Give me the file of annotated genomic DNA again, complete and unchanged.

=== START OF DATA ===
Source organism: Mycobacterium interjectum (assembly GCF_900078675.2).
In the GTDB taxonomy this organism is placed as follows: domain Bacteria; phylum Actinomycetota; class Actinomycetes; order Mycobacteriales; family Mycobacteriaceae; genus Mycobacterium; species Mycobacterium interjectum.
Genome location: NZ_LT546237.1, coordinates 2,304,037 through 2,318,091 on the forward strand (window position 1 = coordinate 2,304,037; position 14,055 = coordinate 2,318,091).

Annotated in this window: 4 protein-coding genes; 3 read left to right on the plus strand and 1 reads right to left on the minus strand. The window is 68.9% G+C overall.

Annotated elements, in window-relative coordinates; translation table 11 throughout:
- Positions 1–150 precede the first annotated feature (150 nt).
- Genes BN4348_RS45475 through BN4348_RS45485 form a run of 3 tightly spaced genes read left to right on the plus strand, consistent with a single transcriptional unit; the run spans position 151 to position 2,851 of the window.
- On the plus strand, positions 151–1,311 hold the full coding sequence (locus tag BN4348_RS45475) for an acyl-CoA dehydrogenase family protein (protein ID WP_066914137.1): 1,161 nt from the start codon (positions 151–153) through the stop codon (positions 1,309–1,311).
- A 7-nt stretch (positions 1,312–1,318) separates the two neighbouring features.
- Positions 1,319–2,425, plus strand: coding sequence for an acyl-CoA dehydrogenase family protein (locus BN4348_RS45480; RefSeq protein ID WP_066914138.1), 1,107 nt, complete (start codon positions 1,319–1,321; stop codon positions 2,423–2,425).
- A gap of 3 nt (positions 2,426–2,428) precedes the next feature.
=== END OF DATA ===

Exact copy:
Source organism: Mycobacterium interjectum (assembly GCF_900078675.2).
In the GTDB taxonomy this organism is placed as follows: domain Bacteria; phylum Actinomycetota; class Actinomycetes; order Mycobacteriales; family Mycobacteriaceae; genus Mycobacterium; species Mycobacterium interjectum.
Genome location: NZ_LT546237.1, coordinates 2,304,037 through 2,318,091 on the forward strand (window position 1 = coordinate 2,304,037; position 14,055 = coordinate 2,318,091).

Annotated in this window: 4 protein-coding genes; 3 read left to right on the plus strand and 1 reads right to left on the minus strand. The window is 68.9% G+C overall.

Annotated elements, in window-relative coordinates; translation table 11 throughout:
- Positions 1–150 precede the first annotated feature (150 nt).
- Genes BN4348_RS45475 through BN4348_RS45485 form a run of 3 tightly spaced genes read left to right on the plus strand, consistent with a single transcriptional unit; the run spans position 151 to position 2,851 of the window.
- On the plus strand, positions 151–1,311 hold the full coding sequence (locus tag BN4348_RS45475) for an acyl-CoA dehydrogenase family protein (protein ID WP_066914137.1): 1,161 nt from the start codon (positions 151–153) through the stop codon (positions 1,309–1,311).
- A 7-nt stretch (positions 1,312–1,318) separates the two neighbouring features.
- Positions 1,319–2,425, plus strand: coding sequence for an acyl-CoA dehydrogenase family protein (locus BN4348_RS45480; RefSeq protein ID WP_066914138.1), 1,107 nt, complete (start codon positions 1,319–1,321; stop codon positions 2,423–2,425).
- A gap of 3 nt (positions 2,426–2,428) precedes the next feature.